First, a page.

We also spent a bunch of time on the beach, evidence of which is available in my facebook photos. We went to the South Coast on the last day before Laurie’s departure. The South Coast has a whole bunch of really beautiful beaches, and it’s where all the big resorts and the majority of the white people can be found. Not us though. We stay in a one-room flat with no running water and a shared bathroom. And we love it! Or I do anyway. Anyway, this beach at the South Coast was really nice and they had a little bar with palm frond roofs and live music. Of course it started to rain as soon as we got there. We still went swimming though, cause the water was warmer than the air. It was definitely cold when we got out though. Bobo laughed at me for being cold cause I’ve said before that Kenyans don’t know what cold is. I maintain that they don’t. Incidentally, one of the interesting things about Laurie was that even though we share a lot of culture (which I’ll admit was refreshing conversation-wise – I was starting to miss having someone to regale with Friends and Calvin and Hobbes references) she has never really been anywhere cold. Uganda is cold for her. Now, I fully admit that Uganda is not warm compared to Kenya or Tanzania or Sudan (rain forest, misty hills and all that), but I defy anyone from Canada or even most of the northern US to call Uganda cold. In any case, we dried off and spent the rest of the evening drinking beer, listening to a local band, dancing, strolling on the beach and later watching the Australia soccer game. It was thoroughly enjoyable and honestly one of the things I was hoping to do more of while I was here. I know I’m here for Nuru and hopefully to visit my professor in Tanzania, but who says I can’t have a bit of a holiday too?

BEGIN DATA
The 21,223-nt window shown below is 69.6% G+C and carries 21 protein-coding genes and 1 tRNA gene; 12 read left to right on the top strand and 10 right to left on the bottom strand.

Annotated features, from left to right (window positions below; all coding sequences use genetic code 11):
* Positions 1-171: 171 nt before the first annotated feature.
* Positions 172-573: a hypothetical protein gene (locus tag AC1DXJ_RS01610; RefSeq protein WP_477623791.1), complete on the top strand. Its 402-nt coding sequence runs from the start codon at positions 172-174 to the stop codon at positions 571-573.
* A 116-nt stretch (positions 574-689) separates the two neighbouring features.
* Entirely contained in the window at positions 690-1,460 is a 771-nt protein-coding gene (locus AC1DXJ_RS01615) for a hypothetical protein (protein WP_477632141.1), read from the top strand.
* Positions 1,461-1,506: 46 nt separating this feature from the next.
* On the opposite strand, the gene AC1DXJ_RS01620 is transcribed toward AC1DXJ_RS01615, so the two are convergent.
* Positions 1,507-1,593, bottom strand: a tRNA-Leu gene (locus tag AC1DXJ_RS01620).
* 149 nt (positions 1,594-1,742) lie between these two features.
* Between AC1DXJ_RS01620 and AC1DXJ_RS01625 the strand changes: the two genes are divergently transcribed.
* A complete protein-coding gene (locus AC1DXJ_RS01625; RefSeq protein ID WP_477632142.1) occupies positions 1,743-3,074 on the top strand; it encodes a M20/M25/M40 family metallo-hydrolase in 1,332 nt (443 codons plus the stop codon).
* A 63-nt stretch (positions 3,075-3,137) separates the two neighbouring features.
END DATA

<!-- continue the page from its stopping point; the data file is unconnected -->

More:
Laurie is working as a journalist for a small East African online journal run by Edirisa in Uganda. I helped her edit a couple of pieces and it really made me think about some of the things I’ve been wanting to write about in my blog. Things like the reactions to the world cup here in Kenya, Mr Joe Biden and his wife Jane’s visit to Kenya about a week ago, the upcoming referendum, etc. these are all things that I have come to know quite a bit about, and I’ve talked to lots of people and I have opinions. So I’m going to try to bring a few more of those things into my blog in the near future. Now that I have my laptop up and running, I think I’ll be better able to do that. After all, a blog is supposed to be a place to talk about things that are on your mind, and not just a record of things that happen to you on your holiday. And every day I think of something I could write about in a blog. So I promise it won’t be another month before I write again! I hope some of you will be interested in reading what I have to say. I’ll do my best to make it interesting!
Till then, enjoy your summers!
Saturday, May 22, 2010